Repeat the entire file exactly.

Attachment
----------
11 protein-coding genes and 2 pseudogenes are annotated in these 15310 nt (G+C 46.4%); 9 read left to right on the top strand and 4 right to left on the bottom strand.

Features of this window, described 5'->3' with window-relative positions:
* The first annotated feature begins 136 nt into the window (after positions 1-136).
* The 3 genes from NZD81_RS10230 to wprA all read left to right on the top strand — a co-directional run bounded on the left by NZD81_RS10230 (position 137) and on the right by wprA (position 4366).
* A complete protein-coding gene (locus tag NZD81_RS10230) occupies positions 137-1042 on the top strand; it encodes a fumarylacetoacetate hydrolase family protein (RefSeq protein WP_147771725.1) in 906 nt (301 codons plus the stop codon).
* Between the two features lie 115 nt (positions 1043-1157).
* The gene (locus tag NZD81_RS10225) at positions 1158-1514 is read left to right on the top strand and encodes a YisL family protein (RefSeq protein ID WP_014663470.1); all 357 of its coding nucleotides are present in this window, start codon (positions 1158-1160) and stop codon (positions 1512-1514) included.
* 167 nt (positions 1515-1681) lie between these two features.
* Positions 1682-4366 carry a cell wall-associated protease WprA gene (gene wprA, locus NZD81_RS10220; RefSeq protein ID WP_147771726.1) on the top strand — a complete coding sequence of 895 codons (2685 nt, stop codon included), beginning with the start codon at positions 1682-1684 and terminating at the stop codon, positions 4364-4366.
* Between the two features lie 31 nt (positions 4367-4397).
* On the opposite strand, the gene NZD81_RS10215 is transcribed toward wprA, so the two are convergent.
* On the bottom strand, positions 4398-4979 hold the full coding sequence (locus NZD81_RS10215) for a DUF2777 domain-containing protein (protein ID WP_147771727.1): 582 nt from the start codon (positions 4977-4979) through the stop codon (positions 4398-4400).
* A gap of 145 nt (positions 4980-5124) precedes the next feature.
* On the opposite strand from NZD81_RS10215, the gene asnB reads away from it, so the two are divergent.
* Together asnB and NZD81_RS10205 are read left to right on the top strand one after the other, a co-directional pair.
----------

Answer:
11 protein-coding genes and 2 pseudogenes are annotated in these 15310 nt (G+C 46.4%); 9 read left to right on the top strand and 4 right to left on the bottom strand.

Features of this window, described 5'->3' with window-relative positions:
* The first annotated feature begins 136 nt into the window (after positions 1-136).
* The 3 genes from NZD81_RS10230 to wprA all read left to right on the top strand — a co-directional run bounded on the left by NZD81_RS10230 (position 137) and on the right by wprA (position 4366).
* A complete protein-coding gene (locus tag NZD81_RS10230) occupies positions 137-1042 on the top strand; it encodes a fumarylacetoacetate hydrolase family protein (RefSeq protein WP_147771725.1) in 906 nt (301 codons plus the stop codon).
* Between the two features lie 115 nt (positions 1043-1157).
* The gene (locus tag NZD81_RS10225) at positions 1158-1514 is read left to right on the top strand and encodes a YisL family protein (RefSeq protein ID WP_014663470.1); all 357 of its coding nucleotides are present in this window, start codon (positions 1158-1160) and stop codon (positions 1512-1514) included.
* 167 nt (positions 1515-1681) lie between these two features.
* Positions 1682-4366 carry a cell wall-associated protease WprA gene (gene wprA, locus NZD81_RS10220; RefSeq protein ID WP_147771726.1) on the top strand — a complete coding sequence of 895 codons (2685 nt, stop codon included), beginning with the start codon at positions 1682-1684 and terminating at the stop codon, positions 4364-4366.
* Between the two features lie 31 nt (positions 4367-4397).
* On the opposite strand, the gene NZD81_RS10215 is transcribed toward wprA, so the two are convergent.
* On the bottom strand, positions 4398-4979 hold the full coding sequence (locus NZD81_RS10215) for a DUF2777 domain-containing protein (protein ID WP_147771727.1): 582 nt from the start codon (positions 4977-4979) through the stop codon (positions 4398-4400).
* A gap of 145 nt (positions 4980-5124) precedes the next feature.
* On the opposite strand from NZD81_RS10215, the gene asnB reads away from it, so the two are divergent.
* Together asnB and NZD81_RS10205 are read left to right on the top strand one after the other, a co-directional pair.